Fears for a sluggish 2023 may have been overblown. “Aggressive” deals are still being made, though they may be smaller than in years past.
That’s according to industry insiders at Behavioral Health Business’ 2023 INVEST conference. Lenders and issues with access to capital drove lower transaction volumes in 2023, Kevin Taggart, managing partner at Mertz Taggart, said.
“A lot of these strategic buyers borrow a lot of money to buy these companies,” Taggart said. “Their interest payments have gone up quite a bit over the last couple of years. That’s affecting some deal volume, specifically on the substance abuse side.”
As an example of Mertz Taggart’s “bullish” approach to behavioral health deals, Taggart shared that the company recently closed on a deal with a “very high multiple, given the market.”
Though 2023 is wrapping up with substantial deals, initial opinions about the year were “worried,” according to Christal Contini, chair of mergers and acquisitions at McDonald Hopkins LLC.
McDonald Hopkins is a law firm with over 270 attorneys, paralegals and professionals with offices in Ohio, Michigan, Florida, Maryland and Illinois.
“But I would say in the lower middle market, we continued to do deals and continue to be busy,” she said. “ was better than I expected.”
Providers who took an organic approach to growth avoided some deal-based anxiety in 2023.
“It’s a good time to be like a de novo-focused provider,” Nick Stavros, CEO of Community Medical Services (CMS), said. “The impact on the M&A market because of interest rates is impacting us less. On the de novo front, we have a lot of the same constraints as we’ve always had, like dealing with community stigma and getting in network with payers.”
Scottsdale, Arizona-based Community Medical Services provides opioid treatment and mental health services with over 40 clinics across nine states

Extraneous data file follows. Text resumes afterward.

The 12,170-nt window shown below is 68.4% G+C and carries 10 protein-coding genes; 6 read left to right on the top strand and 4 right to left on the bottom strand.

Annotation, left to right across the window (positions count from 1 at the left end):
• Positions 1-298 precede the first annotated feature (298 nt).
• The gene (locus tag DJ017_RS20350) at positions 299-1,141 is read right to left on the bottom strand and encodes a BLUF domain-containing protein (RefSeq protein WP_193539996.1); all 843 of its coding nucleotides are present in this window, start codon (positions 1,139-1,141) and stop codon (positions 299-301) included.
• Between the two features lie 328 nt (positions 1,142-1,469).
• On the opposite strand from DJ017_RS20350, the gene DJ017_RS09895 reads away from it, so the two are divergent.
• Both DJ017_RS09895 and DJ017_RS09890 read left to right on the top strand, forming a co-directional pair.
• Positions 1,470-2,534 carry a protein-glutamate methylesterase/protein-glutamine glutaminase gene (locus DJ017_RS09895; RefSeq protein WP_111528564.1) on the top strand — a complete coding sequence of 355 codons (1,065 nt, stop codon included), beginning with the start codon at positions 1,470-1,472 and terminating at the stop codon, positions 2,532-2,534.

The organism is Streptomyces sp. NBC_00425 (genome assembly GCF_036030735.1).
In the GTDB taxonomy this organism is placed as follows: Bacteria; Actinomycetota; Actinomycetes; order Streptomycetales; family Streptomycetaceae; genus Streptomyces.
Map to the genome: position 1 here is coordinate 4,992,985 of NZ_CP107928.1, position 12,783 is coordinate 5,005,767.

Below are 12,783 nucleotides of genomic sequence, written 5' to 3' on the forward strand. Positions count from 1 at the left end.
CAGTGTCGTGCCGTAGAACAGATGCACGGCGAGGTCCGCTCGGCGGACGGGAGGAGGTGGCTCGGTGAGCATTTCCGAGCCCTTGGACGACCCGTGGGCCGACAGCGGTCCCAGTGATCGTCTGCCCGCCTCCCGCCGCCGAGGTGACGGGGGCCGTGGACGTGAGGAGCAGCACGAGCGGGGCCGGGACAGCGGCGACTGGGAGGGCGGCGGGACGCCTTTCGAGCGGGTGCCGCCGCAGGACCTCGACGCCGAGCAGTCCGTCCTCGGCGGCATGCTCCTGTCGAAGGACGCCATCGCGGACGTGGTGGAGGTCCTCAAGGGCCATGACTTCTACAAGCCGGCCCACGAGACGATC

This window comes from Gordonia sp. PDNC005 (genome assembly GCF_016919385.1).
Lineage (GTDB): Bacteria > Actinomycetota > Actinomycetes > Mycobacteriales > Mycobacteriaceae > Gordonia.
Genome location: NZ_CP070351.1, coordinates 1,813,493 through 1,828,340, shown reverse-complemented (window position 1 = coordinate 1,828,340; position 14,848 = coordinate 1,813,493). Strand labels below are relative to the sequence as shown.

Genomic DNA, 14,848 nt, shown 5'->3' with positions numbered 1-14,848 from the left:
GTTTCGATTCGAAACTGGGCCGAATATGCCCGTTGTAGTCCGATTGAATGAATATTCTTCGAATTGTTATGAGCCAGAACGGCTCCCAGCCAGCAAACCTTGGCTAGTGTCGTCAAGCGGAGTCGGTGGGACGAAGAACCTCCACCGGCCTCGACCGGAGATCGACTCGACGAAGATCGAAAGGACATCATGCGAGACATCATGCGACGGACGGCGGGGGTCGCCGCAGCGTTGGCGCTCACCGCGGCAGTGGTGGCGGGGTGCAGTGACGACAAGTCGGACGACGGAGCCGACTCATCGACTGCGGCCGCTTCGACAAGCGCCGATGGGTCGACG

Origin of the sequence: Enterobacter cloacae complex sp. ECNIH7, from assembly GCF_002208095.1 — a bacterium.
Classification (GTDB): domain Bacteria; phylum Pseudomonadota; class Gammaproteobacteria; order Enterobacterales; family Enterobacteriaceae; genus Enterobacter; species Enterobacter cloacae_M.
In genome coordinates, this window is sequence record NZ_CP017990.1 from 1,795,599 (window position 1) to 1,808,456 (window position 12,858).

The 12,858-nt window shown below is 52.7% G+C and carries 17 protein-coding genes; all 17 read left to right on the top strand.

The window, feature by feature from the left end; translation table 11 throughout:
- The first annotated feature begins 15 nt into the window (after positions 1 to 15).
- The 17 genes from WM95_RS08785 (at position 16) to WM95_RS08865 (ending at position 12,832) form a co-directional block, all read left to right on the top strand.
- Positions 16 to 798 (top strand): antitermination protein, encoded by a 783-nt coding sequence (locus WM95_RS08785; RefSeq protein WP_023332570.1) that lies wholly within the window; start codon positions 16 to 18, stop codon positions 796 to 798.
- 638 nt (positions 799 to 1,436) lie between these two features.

CMS is not slowing down, and the business plans to ramp up growth significantly.
“Our goal is actually to open 30 new de novos in the next 18 months,” Stavros said. “I think the max that a company could open is typically about 10 per year in the [opioid treatment program (OTP)] space just because of all of the different barriers to entry. So that’s pretty aggressive, that’s more aggressive than we’ve ever been.”
The company is capable of this aggressive growth because of newly-acquired private equity sponsors who are “like-minded,” Stavros said.
“Private equity wants to see growth,” he said. “The struggle is finding a private equity group that is going to align with our mission, vision, values and goals.”
That alignment is precisely why sellers should try to speak with multiple buyers, Taggart advised.
“Especially if you’re gonna roll equity, you’re going to have to live with them,” Taggart said. “It’s almost like a marriage.”
To increase the likelihood of a happy marriage, Contini suggested sellers speak with providers who sold to the investor a few years prior and are still with the business.
“It is amazing how honest providers are in terms of talking to their peers, even though they work with private equity,” she said. “A lot of my clients get a lot of good information, not talking to the private equity funds, but by talking to the other sellers.”
Deals in the behavioral health space are still private-equity driven, Contini continued, but many are now add-on deals rather than platform acquisitions. This aligns with forecasts about private equity deals made earlier this year, which suggested that a potential recession may dampen larger deals but allow for inorganic growth via add-on deals.
Sellers’ strategies may depend on whether the deal is a platform or an add-on.
Although fewer, platform acquisitions do give sellers more opportunities to negotiate terms, including rollover equity, buyback terms and termination agreements. Add-on sellers, on the other hand, don’t have as much negotiating power with the buyer.
Getting a better multiple on a deal has become increasingly possible, Taggart said, and it varies based on factors including payer sources, referral sources, diversification, geographic region and management team.
“On outpatient mental health, we’ve yet to sell one that’s a million dollars in EBITA for less than double digits,” Taggart said. “However, I’m going to caveat that it will happen before the end of the year. So multiples have definitely come down.”